- Open Access
A thick placenta: a predictor of adverse pregnancy outcomes
© Miwa et al.; licensee Springer. 2014
- Received: 2 June 2014
- Accepted: 1 July 2014
- Published: 11 July 2014
The aim of this study is to evaluate the efficacy of an ultrasonographic measurement of placental thickness and the correlation of a thick placenta with adverse perinatal outcome.
Placental thickness was measured in single gravidas, 16 to 40 weeks of gestation, between 2005 and 2009. Placentas were considered to be thick if their measured thickness were above the 95th percentile for gestational age.
The incidence of thick placentas was 4.3% (138/3,183). Perinatal morbidity and neonatal conditions were worse in cases with thick placenta rather than without thick placenta.
Ultrasonographic measurement of placental thickness is a simple method to estimate placental size. Thick placenta may be a useful predictor of adverse pregnancy outcomes.
- Thick placenta
- Measurement of placental thickness
- Perinatal outcome
The placenta is an important organ, maintaining fetal growth and well-being. In 1979, Grannum et al. (1979) first described a relation between ultrasonographic findings of the placenta and fetal maturity in high-risk pregnancies. Further researches revealed that morphological findings, such as echogenesity of the placenta (Quinlan et al. 1982), sonolucent placental lakes (Haney and Trought 1980; Jauniaux et al. 1994; Thompson et al. 2002), and thick placenta (Thompson et al. 2002), exhibited a poor correlation with perinatal outcome. However, in several reports (Jauniaux et al. 1994; Wolf et al. 1989; Elchalal et al. 2000; Dombrowski et al. 1992; Raio et al. 2004), placental size, as measured by various ultrasonographic methods, is a useful predictor of adverse pregnancy outcome.
Here we evaluate the efficacy of a simple ultrasonographic method of measuring placental thickness and the correlation of a thick placenta with adverse perinatal outcome.
This is a retrospective observational study. We reviewed the records of single gravidas who underwent at least one ultrasonographic examination between 16 and 40 weeks of gestation and delivered at Yamaguchi Grand Medical Center, Japan, from 2005 to 2009. Gestational age was determined by reliable recollection of the last menstrual period and confirmed by an ultrasonographic examination within 14 weeks of gestation in all cases. This study was approved by the institutional ethics committee of the hospital.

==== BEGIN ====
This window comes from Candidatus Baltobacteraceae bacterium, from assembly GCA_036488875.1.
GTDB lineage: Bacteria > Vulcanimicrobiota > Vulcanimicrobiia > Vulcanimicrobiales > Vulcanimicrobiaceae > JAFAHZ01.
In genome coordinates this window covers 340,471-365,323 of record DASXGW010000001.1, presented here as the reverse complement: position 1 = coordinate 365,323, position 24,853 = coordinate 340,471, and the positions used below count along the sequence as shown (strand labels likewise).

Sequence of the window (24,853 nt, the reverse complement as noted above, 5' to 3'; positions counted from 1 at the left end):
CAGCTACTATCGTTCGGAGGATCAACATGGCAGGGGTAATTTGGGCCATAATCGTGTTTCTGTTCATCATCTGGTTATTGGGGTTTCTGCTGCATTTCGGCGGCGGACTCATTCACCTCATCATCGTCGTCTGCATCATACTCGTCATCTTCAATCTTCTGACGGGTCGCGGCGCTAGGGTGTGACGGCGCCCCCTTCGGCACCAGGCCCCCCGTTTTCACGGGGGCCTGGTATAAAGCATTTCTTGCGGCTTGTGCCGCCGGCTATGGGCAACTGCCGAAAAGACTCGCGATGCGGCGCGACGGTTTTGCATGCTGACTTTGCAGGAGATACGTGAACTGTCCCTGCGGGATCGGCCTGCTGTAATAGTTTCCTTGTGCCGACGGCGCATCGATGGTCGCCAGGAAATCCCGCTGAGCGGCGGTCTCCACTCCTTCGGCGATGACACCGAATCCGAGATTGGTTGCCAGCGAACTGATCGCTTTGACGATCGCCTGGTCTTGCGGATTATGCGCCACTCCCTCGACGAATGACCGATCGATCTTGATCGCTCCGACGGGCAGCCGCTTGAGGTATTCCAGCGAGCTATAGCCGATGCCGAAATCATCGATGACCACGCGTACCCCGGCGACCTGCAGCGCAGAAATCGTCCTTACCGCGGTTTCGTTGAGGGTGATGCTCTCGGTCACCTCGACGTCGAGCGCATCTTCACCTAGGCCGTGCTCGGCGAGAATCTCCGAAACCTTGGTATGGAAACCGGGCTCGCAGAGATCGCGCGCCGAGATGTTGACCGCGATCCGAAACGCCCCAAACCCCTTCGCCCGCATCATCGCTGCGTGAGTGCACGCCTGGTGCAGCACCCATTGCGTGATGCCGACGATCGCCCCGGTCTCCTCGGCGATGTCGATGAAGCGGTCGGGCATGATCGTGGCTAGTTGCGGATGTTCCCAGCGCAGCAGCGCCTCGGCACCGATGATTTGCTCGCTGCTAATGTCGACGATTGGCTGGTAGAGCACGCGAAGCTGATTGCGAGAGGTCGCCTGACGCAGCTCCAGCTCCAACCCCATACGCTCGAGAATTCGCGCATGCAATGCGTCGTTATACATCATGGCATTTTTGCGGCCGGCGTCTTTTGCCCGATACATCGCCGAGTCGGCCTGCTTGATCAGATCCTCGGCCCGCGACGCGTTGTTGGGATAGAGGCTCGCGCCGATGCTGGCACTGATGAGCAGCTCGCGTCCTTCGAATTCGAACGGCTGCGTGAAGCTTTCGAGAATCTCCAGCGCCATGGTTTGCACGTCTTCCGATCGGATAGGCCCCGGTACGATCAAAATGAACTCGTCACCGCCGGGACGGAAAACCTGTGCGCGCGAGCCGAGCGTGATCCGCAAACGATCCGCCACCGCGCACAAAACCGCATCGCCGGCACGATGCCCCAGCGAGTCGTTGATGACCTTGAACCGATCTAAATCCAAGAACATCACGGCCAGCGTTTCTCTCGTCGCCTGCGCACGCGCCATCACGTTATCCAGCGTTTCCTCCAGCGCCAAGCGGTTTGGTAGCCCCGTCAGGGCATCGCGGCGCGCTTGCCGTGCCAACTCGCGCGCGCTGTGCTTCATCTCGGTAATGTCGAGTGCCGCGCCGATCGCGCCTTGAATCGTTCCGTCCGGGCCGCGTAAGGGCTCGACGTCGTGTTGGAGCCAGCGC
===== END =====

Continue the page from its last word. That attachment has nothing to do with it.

Perinatal outcome was assessed based upon gestational age at delivery, birth weight, Apgar scores, pH of the umbilical artery, number of emergency cesarean section deliveries, non-reassuring fetal status (NRFS), fetal growth restriction (FGR), intrauterine fetal demise (IUFD), abruptio placentae, pregnancy-induced hypertension (PIH), gestational diabetes mellitus (GDM), and congenital anomalies.
Statistical analyses were performed using the Statistical Package for the Social Sciences (SPSS) Statistics 13.0 software (IBM, Armonk, NY). The unpaired t-test and X2 test were used, as appropriate. A value of P < 0.05 was considered significant.
Clinical characteristics of the two groups
Thick placentas (n = 138)
Controls (n = 3045)
Gestational age at delivery
1-min Apgar score
5-min Apgar score
pH of umbilical artery
The incidence of complications and perinatal morbidity
Thick placentas (n = 138)
Controls (n = 3045)